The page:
Batteries Gone Bad
Batteries power countless medical devices, making reliable performance essential. The effect of unanticipated battery failure can range in severity from benign inconvenience to a clinical emergency.
A battery's moment of death may come as a beep, a red warning light, or a complete surprise. If you are lucky (i.e., prepared), you have a power cord or backup battery handy. If you are unlucky (i.e., unprepared), you may find yourself scrambling to resuscitate the device and possibly even the patient.
Batteries afford portability and convenience to countless medical devices. The type of battery, single-use or rechargeable, affects device performance and the potential for device failure.
Single-use batteries, also known as primary batteries, are the typical AA found in telemetry packs and the button batteries found in hearing aids.1 Types of single-use batteries include alkaline, which are the most common, and lithium, which cost more but provide higher energy output and a longer life for devices such as implantable pacemakers.1, 2
Rechargeable or secondary batteries may recharge when the device is plugged in or require removal and placement in a charger.1 Types of rechargeable batteries include lead-acid, nickel-cadmium (NiCd), nickel-metal hydride (NiMH), and lithium-ion (Li-ion or LIB).1 Lead-acid are the oldest, most inexpensive, and most common secondary battery, typically large in size and found in devices such as wheelchairs.2 NiCd and their less toxic successor, NiMH, provide higher power than lead-acid batteries at a lighter weight, making them practical for such devices as laryngoscopes.1
Li-ion batteries have become increasingly more common, offering the highest energy density and number of recharging cycles for devices such as smartphones and laptops.2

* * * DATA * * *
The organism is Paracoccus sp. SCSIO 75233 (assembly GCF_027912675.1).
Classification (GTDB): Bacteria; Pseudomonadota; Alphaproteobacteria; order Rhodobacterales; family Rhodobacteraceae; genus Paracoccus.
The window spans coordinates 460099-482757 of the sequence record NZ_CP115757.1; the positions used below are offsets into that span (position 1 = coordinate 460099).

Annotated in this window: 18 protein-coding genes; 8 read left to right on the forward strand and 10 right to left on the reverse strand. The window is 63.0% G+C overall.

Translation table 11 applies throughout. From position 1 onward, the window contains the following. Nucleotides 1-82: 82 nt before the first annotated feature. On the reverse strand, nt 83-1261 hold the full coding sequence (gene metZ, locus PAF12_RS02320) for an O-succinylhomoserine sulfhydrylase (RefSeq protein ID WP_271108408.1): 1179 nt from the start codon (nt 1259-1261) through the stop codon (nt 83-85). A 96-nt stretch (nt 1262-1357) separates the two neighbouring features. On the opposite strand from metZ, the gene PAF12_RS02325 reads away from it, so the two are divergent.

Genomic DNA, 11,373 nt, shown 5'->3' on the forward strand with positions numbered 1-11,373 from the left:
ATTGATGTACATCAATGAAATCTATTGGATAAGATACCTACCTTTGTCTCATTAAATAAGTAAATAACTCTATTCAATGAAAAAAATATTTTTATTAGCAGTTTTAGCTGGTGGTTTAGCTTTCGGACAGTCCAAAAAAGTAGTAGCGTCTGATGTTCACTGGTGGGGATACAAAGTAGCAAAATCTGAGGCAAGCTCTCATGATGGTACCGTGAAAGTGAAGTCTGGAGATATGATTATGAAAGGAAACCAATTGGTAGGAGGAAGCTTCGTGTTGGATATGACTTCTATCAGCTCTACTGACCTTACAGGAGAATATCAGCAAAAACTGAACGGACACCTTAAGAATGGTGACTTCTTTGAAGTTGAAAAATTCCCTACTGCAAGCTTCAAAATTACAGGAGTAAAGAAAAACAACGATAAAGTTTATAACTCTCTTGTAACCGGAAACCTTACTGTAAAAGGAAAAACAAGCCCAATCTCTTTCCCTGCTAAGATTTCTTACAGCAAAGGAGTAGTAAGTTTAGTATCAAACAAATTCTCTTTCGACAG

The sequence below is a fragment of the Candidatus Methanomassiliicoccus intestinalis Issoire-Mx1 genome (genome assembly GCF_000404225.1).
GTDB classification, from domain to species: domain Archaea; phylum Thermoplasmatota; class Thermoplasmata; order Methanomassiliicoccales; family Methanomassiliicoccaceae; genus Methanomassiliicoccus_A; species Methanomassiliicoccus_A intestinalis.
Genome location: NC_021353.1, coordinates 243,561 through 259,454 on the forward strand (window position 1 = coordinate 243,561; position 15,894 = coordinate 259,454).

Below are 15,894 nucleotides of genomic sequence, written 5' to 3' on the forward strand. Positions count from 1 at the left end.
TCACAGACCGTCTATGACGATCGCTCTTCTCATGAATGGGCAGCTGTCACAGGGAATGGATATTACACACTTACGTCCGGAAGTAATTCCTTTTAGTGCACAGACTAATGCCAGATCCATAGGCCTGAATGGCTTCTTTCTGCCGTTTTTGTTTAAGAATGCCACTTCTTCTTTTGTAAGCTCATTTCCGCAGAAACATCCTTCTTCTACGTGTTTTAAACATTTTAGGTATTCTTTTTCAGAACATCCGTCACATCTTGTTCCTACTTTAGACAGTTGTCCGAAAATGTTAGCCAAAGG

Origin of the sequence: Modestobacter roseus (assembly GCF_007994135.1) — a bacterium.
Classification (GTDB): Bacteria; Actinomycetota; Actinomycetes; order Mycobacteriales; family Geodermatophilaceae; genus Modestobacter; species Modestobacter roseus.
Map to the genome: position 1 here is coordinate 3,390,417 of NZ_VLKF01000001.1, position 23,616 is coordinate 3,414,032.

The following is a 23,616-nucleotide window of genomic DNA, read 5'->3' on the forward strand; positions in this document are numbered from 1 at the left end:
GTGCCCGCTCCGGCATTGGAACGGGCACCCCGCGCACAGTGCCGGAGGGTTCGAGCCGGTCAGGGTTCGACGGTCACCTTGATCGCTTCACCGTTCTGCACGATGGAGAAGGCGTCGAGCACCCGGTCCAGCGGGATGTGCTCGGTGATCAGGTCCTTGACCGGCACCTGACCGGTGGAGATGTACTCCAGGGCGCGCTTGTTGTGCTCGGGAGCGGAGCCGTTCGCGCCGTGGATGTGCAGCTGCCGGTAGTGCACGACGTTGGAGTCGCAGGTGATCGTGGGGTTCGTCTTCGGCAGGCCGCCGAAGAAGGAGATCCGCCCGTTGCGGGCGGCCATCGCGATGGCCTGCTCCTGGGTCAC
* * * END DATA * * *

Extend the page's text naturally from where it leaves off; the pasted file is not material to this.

Analysts queried the PA-PSRS database for events involving battery failure submitted between January 1, 2018, and December 31, 2018, containing the keywords “battery” and “batteries” in the report narrative or equipment name field. The query identified 363 reports, of which 169 were excluded, leaving 194 reports for further analysis.
Four events did reach the patient and resulted in harm or death (i.e., Serious Events). Nearly 98% of the 194 relevant reports did not involve patient harm (i.e., Incidents).
Despite mandatory reporting laws in Pennsylvania, PA-PSRS data is subject to the limitations of self-reporting and the complexity of reporting. The ability to categorize the type of device and battery-related failure is limited by the information provided by the reporter.
Medicines and Healthcare products Regulatory Agency (MHRA). Guidance on the safe and effective use of batteries and chargers for medical devices. London (UK); 2005 Oct. 26 p. Also available: https://www.clinicalengineeringbank.com/Guidance%20on%20the%20Safe%20and%20Effective%20Use%20of%20Batteries%20and%20Chargers%20for%20Medical%20Devices.pdf.
Linden D. Reddy TB. Linden’s handbook of batteries. 4 ed. New York (NY): McGraw Hill; 2010.